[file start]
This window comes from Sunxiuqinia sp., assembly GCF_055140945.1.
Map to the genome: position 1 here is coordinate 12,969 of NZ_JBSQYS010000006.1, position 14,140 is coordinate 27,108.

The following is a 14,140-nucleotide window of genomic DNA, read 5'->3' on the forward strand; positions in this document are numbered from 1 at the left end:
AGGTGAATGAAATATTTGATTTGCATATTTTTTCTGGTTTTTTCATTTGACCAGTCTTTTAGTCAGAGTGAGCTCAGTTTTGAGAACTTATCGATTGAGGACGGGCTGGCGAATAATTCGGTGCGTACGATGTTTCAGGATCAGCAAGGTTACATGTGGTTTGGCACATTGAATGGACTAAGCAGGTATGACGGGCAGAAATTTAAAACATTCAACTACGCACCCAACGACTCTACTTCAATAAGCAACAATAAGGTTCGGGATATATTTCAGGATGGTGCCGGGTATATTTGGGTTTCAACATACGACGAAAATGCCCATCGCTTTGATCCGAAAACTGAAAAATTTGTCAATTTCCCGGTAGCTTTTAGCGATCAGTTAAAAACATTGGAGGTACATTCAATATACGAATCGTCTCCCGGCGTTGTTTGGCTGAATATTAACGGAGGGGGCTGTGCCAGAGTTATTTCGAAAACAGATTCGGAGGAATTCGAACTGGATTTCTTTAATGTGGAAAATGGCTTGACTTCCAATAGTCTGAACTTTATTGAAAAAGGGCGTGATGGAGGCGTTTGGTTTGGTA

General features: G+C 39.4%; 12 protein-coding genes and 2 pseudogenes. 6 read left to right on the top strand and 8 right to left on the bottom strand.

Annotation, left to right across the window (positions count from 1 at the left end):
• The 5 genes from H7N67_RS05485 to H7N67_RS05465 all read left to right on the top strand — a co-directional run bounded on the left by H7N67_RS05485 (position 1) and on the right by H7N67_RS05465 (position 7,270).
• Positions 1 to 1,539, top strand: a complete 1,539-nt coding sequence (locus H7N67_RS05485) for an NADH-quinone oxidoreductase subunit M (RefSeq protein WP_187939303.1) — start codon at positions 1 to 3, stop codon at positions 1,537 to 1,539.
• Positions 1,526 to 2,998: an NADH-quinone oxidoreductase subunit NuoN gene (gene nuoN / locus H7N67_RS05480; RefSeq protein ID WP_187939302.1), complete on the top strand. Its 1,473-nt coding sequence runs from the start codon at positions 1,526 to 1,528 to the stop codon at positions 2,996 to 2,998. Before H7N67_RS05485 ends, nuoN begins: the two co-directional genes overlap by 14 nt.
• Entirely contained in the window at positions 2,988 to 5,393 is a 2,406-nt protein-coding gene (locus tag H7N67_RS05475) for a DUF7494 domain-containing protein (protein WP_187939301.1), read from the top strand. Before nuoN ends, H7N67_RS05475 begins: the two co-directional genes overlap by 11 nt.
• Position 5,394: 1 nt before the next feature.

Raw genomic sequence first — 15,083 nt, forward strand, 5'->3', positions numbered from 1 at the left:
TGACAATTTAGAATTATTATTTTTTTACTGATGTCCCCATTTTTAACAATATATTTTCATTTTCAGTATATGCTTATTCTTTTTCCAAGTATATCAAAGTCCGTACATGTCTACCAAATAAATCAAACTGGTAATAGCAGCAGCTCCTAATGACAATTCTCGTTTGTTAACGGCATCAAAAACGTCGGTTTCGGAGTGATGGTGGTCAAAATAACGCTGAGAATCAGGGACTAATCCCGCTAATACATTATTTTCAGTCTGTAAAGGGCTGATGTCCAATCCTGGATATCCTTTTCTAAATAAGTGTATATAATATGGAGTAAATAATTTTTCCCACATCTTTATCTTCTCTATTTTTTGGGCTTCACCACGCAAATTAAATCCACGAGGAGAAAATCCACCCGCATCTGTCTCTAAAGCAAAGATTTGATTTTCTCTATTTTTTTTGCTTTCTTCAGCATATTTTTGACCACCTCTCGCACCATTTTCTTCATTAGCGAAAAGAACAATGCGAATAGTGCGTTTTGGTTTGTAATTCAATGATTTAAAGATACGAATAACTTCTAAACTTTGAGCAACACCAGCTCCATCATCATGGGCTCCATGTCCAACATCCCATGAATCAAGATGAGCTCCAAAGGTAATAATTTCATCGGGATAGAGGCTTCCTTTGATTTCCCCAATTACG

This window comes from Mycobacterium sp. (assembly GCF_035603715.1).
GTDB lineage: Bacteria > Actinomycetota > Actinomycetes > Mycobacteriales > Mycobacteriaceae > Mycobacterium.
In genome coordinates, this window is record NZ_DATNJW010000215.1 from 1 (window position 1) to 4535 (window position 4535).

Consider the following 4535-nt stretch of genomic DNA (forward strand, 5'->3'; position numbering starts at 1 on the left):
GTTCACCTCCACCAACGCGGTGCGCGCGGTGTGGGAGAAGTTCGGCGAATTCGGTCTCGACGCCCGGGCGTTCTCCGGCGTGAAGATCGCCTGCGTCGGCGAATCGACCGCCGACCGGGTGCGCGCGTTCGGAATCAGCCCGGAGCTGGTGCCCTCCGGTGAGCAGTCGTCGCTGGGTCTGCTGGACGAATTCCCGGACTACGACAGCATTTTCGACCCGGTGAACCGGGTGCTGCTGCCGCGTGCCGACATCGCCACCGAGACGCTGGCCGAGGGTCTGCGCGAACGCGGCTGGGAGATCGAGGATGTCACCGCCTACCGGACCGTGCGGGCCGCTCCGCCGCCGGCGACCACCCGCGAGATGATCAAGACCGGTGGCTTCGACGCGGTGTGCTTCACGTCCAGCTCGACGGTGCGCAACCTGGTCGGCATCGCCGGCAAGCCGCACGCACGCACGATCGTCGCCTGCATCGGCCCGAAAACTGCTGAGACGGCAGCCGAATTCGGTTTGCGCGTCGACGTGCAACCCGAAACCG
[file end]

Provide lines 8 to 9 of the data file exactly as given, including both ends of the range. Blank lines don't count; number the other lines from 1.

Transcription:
• Positions 1 to 1,539, top strand: a complete 1,539-nt coding sequence (locus H7N67_RS05485) for an NADH-quinone oxidoreductase subunit M (RefSeq protein WP_187939303.1) — start codon at positions 1 to 3, stop codon at positions 1,537 to 1,539.
• Positions 1,526 to 2,998: an NADH-quinone oxidoreductase subunit NuoN gene (gene nuoN / locus H7N67_RS05480; RefSeq protein ID WP_187939302.1), complete on the top strand. Its 1,473-nt coding sequence runs from the start codon at positions 1,526 to 1,528 to the stop codon at positions 2,996 to 2,998. Before H7N67_RS05485 ends, nuoN begins: the two co-directional genes overlap by 14 nt.